Eric Maurice, Oracle's Director of Software Assurance:
Oracle recommends that this Critical Patch Update be applied as soon as possible because it includes fixes for a number of severe vulnerabilities. Note that the vulnerabilities fixed in this Critical Patch Update affect various components and, as a result, may not affect the security posture of all Java users in the same way.
Microsoft has decided to reverse course on their controversial DRM requirements that have drawn heavy criticism from gamers and the media alike. Microsoft has confirmed reports by other media outlets that the 24-hour check-in policy has been dropped, along with various other changes.
Microsoft probably explains it best:
So, today I am announcing the following changes to Xbox One and how you can play, share, lend, and resell your games exactly as you do today on Xbox 360. Here is what that means:
An internet connection will not be required to play offline Xbox One games - After a one-time system set-up with a new Xbox One, you can play any disc based game without ever connecting online again. There is no 24 hour connection requirement and you can take your Xbox One anywhere you want and play your games, just like on Xbox 360.
Trade-in, lend, resell, gift, and rent disc based games just like you do today - There will be no limitations to using and sharing games, it will work just as it does today on Xbox 360.
In addition to buying a disc from a retailer, you can also download games from Xbox Live on day of release. If you choose to download your games, you will be able to play them offline just like you do today. Xbox One games will be playable on any Xbox One console - there will be no regional restrictions.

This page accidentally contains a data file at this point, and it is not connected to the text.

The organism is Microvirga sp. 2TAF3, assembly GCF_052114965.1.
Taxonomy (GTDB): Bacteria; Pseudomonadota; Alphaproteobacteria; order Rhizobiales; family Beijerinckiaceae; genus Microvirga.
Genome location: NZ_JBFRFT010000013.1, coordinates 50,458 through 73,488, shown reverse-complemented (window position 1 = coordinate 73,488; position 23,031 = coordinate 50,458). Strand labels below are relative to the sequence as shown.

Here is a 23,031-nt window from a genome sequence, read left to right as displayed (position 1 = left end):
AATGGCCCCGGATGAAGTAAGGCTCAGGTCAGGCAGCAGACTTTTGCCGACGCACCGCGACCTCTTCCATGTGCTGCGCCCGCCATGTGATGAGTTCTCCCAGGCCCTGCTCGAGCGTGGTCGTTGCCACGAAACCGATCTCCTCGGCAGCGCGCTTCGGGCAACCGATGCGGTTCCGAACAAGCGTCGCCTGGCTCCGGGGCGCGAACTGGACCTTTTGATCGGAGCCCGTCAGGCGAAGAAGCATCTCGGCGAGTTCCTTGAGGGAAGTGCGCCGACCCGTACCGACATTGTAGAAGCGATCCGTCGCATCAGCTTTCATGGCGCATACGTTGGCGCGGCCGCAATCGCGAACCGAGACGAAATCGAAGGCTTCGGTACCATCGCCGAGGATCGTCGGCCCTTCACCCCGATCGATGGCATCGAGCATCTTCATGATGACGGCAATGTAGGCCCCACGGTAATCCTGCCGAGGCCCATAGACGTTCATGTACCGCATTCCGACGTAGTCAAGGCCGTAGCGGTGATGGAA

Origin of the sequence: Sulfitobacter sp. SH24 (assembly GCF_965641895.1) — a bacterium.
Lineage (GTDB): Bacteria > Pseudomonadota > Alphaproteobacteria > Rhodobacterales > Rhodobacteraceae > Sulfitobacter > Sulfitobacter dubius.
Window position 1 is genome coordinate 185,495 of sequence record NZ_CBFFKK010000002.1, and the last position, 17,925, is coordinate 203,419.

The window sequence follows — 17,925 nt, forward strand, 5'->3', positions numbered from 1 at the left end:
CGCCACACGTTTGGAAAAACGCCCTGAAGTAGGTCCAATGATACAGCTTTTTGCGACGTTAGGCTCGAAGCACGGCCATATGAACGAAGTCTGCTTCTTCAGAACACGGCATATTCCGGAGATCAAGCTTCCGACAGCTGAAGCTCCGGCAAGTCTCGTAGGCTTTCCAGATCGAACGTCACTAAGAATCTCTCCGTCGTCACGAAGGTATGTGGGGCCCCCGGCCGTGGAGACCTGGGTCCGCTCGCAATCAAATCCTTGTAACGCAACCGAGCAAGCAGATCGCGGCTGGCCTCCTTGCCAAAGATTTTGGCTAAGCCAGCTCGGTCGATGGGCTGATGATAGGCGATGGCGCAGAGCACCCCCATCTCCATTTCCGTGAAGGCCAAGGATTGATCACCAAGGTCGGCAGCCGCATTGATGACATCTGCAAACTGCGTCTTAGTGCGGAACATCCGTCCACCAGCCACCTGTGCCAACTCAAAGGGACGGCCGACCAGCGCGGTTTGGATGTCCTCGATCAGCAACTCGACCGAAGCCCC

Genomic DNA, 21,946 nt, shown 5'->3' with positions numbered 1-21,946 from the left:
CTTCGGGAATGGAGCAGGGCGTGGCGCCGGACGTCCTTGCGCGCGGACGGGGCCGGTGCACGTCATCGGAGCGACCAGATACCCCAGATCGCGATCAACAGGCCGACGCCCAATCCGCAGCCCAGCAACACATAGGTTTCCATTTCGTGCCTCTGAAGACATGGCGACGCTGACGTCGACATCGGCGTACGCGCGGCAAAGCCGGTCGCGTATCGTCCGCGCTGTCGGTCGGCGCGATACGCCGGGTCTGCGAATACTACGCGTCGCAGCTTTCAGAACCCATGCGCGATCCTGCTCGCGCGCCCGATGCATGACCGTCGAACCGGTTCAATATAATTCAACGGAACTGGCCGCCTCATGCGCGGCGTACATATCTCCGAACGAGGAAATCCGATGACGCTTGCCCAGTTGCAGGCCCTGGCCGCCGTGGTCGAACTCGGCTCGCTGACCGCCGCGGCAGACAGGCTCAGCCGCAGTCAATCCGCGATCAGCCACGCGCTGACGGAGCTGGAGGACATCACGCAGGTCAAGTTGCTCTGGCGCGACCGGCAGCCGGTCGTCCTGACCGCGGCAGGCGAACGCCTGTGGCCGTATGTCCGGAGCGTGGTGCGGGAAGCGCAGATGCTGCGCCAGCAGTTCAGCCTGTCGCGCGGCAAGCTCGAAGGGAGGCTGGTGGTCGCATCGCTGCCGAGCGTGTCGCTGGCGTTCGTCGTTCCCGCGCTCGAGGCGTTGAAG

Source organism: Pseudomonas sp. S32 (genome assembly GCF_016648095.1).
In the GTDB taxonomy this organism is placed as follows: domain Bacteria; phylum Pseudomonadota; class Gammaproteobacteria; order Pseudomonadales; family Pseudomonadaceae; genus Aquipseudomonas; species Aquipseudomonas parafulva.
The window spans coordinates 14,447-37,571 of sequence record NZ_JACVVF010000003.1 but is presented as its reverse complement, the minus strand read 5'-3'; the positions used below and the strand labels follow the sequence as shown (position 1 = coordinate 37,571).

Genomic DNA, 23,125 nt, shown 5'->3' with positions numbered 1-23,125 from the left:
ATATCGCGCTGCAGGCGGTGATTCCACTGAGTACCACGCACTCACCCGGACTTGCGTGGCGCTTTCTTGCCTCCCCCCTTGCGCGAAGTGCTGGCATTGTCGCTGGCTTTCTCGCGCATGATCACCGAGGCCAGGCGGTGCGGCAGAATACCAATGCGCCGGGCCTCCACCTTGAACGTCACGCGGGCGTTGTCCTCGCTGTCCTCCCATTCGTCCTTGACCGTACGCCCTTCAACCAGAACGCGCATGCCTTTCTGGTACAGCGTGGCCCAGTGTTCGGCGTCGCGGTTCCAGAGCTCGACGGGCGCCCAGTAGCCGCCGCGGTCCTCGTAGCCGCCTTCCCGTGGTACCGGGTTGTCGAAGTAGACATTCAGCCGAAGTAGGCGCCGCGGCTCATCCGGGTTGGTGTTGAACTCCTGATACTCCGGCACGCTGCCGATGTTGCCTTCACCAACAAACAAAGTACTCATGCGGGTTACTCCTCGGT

Technology to track fast moving objects is currently being developed by researchers at the University of Tokyo. This new technology promises to revolutionize sports coverage as it is able to quickly track fast moving baseballs, soccer balls, and footballs. Researchers have started field trials to see if it will perform as well outside as it has in the lab. If successful, this technology could be broadcast ready in just two years.
The system uses lenses and mirrors combined with a fast-tracking system to keep the ping-pong ball in focus and centered in the frame. It follows the movement rather than trying to predict it. This same technology could also be used in conjunction with a projector. The projector could, well, project an image onto the item being tracked, potentially turning your ping-pong ball into an emoji.
GameStop has officially stopped accepting pre-orders for the upcoming Xbox One because they have hit their limit. What's interesting about this is that it shows that Microsoft may not be having too much of an issue selling the Xbox One, despite numerous issues raised by the media and still unanswered by Microsoft. GameStop is still taking pre-orders for the PlayStation 4, however.
So, is the Xbox One truly that hot of a commodity? It would appear that it's not. Microsoft has given way fewer allocations to the individual stores than Sony has given PS4 allocations. For instance, one store that received just 16 Xbox One units also received 60 PlayStation 4 units. It's not clear whether Microsoft is facing supply issues or if they are attempting to make the illusion that the Xbox One is popular.
If you are interested in getting the Xbox One, GameStop will no longer accept pre-orders unless they receive a larger allocation. You might want to get your pre-order in with someone who still has units while they still have those units.